Herpes is a disease, which is easily transmitted by direct contact with the body fluid or the cut of an infected individual.
Transmission of herpes may also occur through skin-to-skin contact during the no symptoms period. Essentially, there are two types of herpes: Herpes type 1 (HSV -1 or oral herpes) and herpes type 2 (HSV -2 or genital herpes). A herpes cycle lasts from the active period – wherein blisters appear, containing infectious virus till the last period – to the remission period.
Causes of Herpes
Oral and genital herpes are caused by an infection of the herpes simplex virus. Oral herpes is caused by herpes simplex virus type 1 and genital herpes is caused by herpes simplex virus type 2.
Herpes viruses are passed from one person to another during sexual contact that involves touching of the mouth or genitals, or vaginal or anal sex. Oral sex can spread genital herpes to the mouth or transmit oral herpes to the genitals. Oral herpes can also multiply by kissing and other activities in which you are exposed to the mucous membranes or saliva of a person with oral herpes
Any person who takes in sexual activity can obtain and pass on a herpes infection. This includes heterosexual, homosexual and bisexual men and women. The more one night stands you have or had in the past, the greater are the risk of catching a herpes infection. It’s important to know that herpes can be spread between people even when no blisters or symptoms are present.
The herpes virus can also be passed from an infected mother to her newborn during vaginal delivery. Hence, the pregnant women with genital herpes should consult her doctor to prevent transmission of the herpes.
Risk factors for Herpes
Besides acquiring herpes through skin-to-skin contact and direct contact with the bodily fluids of the infected person, there are certain factors which increases the risk of transmitting the herpes infection. They are as follows…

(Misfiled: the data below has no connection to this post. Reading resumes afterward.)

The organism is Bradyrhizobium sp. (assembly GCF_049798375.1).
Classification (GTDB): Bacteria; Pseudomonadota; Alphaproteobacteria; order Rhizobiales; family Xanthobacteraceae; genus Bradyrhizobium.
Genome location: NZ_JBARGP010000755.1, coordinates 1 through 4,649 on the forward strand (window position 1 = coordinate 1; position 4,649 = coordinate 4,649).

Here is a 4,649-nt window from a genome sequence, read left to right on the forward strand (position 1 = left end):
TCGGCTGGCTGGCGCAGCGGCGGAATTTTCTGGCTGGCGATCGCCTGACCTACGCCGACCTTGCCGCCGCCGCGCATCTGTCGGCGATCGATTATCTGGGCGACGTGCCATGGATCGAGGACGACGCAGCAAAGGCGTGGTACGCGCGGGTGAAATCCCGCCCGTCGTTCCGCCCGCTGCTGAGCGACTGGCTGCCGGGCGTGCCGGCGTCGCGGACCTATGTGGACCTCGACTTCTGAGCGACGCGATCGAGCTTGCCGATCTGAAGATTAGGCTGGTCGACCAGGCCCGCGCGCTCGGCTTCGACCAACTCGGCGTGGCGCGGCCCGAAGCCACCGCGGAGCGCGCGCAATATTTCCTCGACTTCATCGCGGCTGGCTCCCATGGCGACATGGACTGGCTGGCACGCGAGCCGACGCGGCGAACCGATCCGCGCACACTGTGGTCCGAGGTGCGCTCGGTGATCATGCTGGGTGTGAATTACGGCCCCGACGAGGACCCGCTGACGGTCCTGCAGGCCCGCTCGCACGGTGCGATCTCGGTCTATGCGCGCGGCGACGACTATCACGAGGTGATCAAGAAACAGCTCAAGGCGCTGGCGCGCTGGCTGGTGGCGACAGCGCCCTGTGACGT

Born to a mother with active genital herpes during pregnancy or delivery
Low immune system because of some medications or treatment or due to some diseases like HIV/AIDS or lupus.
Direct exposure to the saliva or any other bodily fluids of a person with oral herpes
Past history of any sexually transmitted disease (STD)
Unprotected sex, including vaginal, oral or anal sex
Symptoms of Herpes
Symptoms of herpes vary from person to person. Both men and women with herpes may have vague or mild symptoms or no symptoms at all. Quite a few people with herpes may have recurring outbreaks of symptoms. This recurrence can go on for days, months or even years. Recurrences are generally milder in nature and do not last as long as the initial outbreak.
Symptoms of oral herpes include:
Itching, discomfort or pain in the areas of the blisters and sores
Small blisters filled with clear yellowish fluid.
Swollen neck lymph nodes
After a period of time, blisters, sores or cuts can reappear due to reactivation of the herpes virus due to some illness or stress.
Symptoms of genital herpes
Early symptoms of genital herpes occur two to six days after exposure and can include:
General feeling of malaise or not feeling well
Pain, sensitivity or itching near or on the penis, vulva or rectum.
Appearance of groups of blisters on areas, such as the genitals, vagina, cervix, thighs, buttocks or anus
Blisters that break open and develop into painful lesions or sores that last about two weeks
Swollen lymph glands
Unusual vaginal discharge
Treatment for Herpes
Although there is no complete cure for herpes available in the market, there are numerous medicines available to reduce the pain and symptoms of herpes. These medicines delay the onset of serious herpes related health complications and lowers the possibility of spreading herpes to others.
Besides the normal medicines and ointments, apply sun block or lip balm to lips when outdoors, apply cold packs to the affected areas, avoid touching affected areas, prefer cesarean delivery if you have genital herpes, keep the area clean and dry, don’t share your personal items like toothbrush etc and lastly wash the affected area thoroughly after using the bathroom.
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